By: Thomas Pugsley (writer)

The Story: You’re not the boss of me now!  And you’re not so big, either.

The Review: Ever since Aqualad received word from Red Arrow that the team possible had a mole lurking about and he decided to keep it a secret, we all knew it would be only a matter of time before word got out and he would have to face the consequences of that.  As we’ve learned time and time again in comics (half the time with Batman or Professor X as the offending character), heroes don’t usually take well to secrets being kept from them.

That said, the overreaction of the YJers to the news seems a little extreme, and their collective cold shoulder to Aqualad rather harsh, given how obviously penitent he is about his actions.  It’s understandable their good sense may be a little rattled from nearly perishing at the hands of Red Tornado and his “siblings” last episode, but no one seems to remember that Aqualad came just as close, if not closer, to dying as any of them, with maybe the exception of Miss Martian.

Consequently, Superboy’s rage towards Aqualad not only highlights his trademark emotional instability once again, but also reveals an one-tracked overprotectiveness for his new flame.  At least Miss Martian manages to keep her head about Aqualad’s betrayal, and even shows irritation at Connor acting like her handler.  The couple then get their first, cherished taste of romantic drama when M’gann and Artemis pair off, leaving a confused clone behind.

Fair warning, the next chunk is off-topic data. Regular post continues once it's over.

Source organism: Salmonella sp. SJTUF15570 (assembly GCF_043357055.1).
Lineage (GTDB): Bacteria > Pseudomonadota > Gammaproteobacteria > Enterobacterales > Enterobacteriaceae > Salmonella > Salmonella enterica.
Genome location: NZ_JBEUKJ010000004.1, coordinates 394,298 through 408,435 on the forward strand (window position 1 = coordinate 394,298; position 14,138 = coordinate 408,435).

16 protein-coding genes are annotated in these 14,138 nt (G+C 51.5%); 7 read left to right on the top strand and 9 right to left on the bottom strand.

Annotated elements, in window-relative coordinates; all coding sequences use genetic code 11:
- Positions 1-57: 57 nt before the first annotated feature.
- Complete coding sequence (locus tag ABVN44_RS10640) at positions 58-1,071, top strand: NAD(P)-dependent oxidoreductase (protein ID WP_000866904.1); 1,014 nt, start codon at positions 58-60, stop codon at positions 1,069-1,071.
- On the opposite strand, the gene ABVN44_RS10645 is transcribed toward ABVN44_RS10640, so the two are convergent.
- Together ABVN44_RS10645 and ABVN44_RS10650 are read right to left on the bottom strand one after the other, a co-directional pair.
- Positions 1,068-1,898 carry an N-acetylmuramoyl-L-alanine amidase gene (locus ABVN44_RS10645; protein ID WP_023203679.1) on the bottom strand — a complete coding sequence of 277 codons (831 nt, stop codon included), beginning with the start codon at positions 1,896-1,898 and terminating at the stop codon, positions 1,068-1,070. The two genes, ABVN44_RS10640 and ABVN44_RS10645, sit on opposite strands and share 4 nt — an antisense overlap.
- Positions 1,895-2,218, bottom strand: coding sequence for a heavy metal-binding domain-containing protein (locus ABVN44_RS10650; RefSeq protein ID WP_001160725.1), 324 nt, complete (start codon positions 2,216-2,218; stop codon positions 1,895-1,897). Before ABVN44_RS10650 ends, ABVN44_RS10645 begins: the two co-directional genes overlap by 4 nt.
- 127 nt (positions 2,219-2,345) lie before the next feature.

Of course, the team has to go through the tiresome process of splitting off and sulking before they finally get over their self-righteous anger over what Kaldur did or did not do.  Fortunately, Pugsley doesn’t spend too much time on these familiar beats, which do little except make the characters look petty and whiny, proving that Aqualad perhaps had good reason not to reveal what he knew to the team.

Instead, a lot of the episode features the guest appearance of Captain Marvel, whose presence on the show is just a hoot.  With the team caught up in their leadership squabbles, they can’t seem to catch on to the unusually deferential and hyperactive behavior of their “supervisor.”  The writers on the show have always chosen well in who they bring in to chaperone, and the good captain, with his particular origins, fits with the team especially well.

Mind-controlled animals always make for good temporary enemies, especially when they’ve been oversized by Cobra venom, but the real baddies of the episode turn out to be Monsieur Mallah and the Brain, among the most bizarre duos of villains from any comic.  The team-up of a brain in a mechanized, Dalek-inspired robot and an intelligent gorilla with a beret has so much inherent weirdness.  Even after Pugsley scrubs Mallah of his speech abilities (and French accent) and the two of their love story, they still take the prize for oddest characters on the series yet.

The show’s animation was strong from the start, but it has really refined itself in these recent episodes, becoming even more cinematic in its storyboarding, ambitious in its action sequences, and detailed in its dramatic scenes.  Now you can see small, subtle changes in the characters’ faces, allowing a greater variety of expression and finer acting.

Conclusion: Again, an old plot formula, but one with enough zip to it for good entertainment.

Grade: B+

– Minhquan Nguyen

Some Musings: – I’m pretty sure I won’t be happy unless Billy Batson changes his hero name to “Le Capitaine Marvelle.”

– Love the Planet of the Apes reference, obvious as it is.  I wonder how many kids watching this cartoon would get it.

– Man, Superboy has some of the greatest collection of pets ever.  If he gets Krypto too, I will be one happy watcher.

Grade

Conclusion